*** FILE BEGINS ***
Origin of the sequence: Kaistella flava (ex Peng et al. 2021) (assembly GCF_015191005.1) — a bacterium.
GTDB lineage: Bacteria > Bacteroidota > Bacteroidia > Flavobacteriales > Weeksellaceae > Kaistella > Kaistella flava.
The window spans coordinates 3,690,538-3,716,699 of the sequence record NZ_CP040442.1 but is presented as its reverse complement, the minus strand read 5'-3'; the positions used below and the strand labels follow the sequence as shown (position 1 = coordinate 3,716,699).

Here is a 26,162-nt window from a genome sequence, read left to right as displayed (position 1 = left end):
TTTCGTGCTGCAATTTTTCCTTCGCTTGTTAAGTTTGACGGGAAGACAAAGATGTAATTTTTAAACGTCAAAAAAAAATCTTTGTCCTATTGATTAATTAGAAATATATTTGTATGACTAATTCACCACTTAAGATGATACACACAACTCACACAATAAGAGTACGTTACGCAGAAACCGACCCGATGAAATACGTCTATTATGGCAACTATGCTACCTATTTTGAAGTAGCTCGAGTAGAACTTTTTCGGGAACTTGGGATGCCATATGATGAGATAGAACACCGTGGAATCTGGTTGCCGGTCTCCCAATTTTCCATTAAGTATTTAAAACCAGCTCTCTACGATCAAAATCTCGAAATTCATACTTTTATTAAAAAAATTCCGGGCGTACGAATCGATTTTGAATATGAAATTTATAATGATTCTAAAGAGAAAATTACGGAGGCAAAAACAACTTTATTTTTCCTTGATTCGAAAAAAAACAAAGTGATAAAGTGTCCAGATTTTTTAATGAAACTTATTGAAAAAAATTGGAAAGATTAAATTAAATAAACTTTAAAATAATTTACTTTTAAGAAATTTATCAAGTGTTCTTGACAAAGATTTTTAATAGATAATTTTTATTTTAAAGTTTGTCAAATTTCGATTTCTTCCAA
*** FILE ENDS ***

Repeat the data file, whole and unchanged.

Origin of the sequence: Kaistella flava (ex Peng et al. 2021) (assembly GCF_015191005.1) — a bacterium.
GTDB lineage: Bacteria > Bacteroidota > Bacteroidia > Flavobacteriales > Weeksellaceae > Kaistella > Kaistella flava.
The window spans coordinates 3,690,538-3,716,699 of the sequence record NZ_CP040442.1 but is presented as its reverse complement, the minus strand read 5'-3'; the positions used below and the strand labels follow the sequence as shown (position 1 = coordinate 3,716,699).

Here is a 26,162-nt window from a genome sequence, read left to right as displayed (position 1 = left end):
TTTCGTGCTGCAATTTTTCCTTCGCTTGTTAAGTTTGACGGGAAGACAAAGATGTAATTTTTAAACGTCAAAAAAAAATCTTTGTCCTATTGATTAATTAGAAATATATTTGTATGACTAATTCACCACTTAAGATGATACACACAACTCACACAATAAGAGTACGTTACGCAGAAACCGACCCGATGAAATACGTCTATTATGGCAACTATGCTACCTATTTTGAAGTAGCTCGAGTAGAACTTTTTCGGGAACTTGGGATGCCATATGATGAGATAGAACACCGTGGAATCTGGTTGCCGGTCTCCCAATTTTCCATTAAGTATTTAAAACCAGCTCTCTACGATCAAAATCTCGAAATTCATACTTTTATTAAAAAAATTCCGGGCGTACGAATCGATTTTGAATATGAAATTTATAATGATTCTAAAGAGAAAATTACGGAGGCAAAAACAACTTTATTTTTCCTTGATTCGAAAAAAAACAAAGTGATAAAGTGTCCAGATTTTTTAATGAAACTTATTGAAAAAAATTGGAAAGATTAAATTAAATAAACTTTAAAATAATTTACTTTTAAGAAATTTATCAAGTGTTCTTGACAAAGATTTTTAATAGATAATTTTTATTTTAAAGTTTGTCAAATTTCGATTTCTTCCAA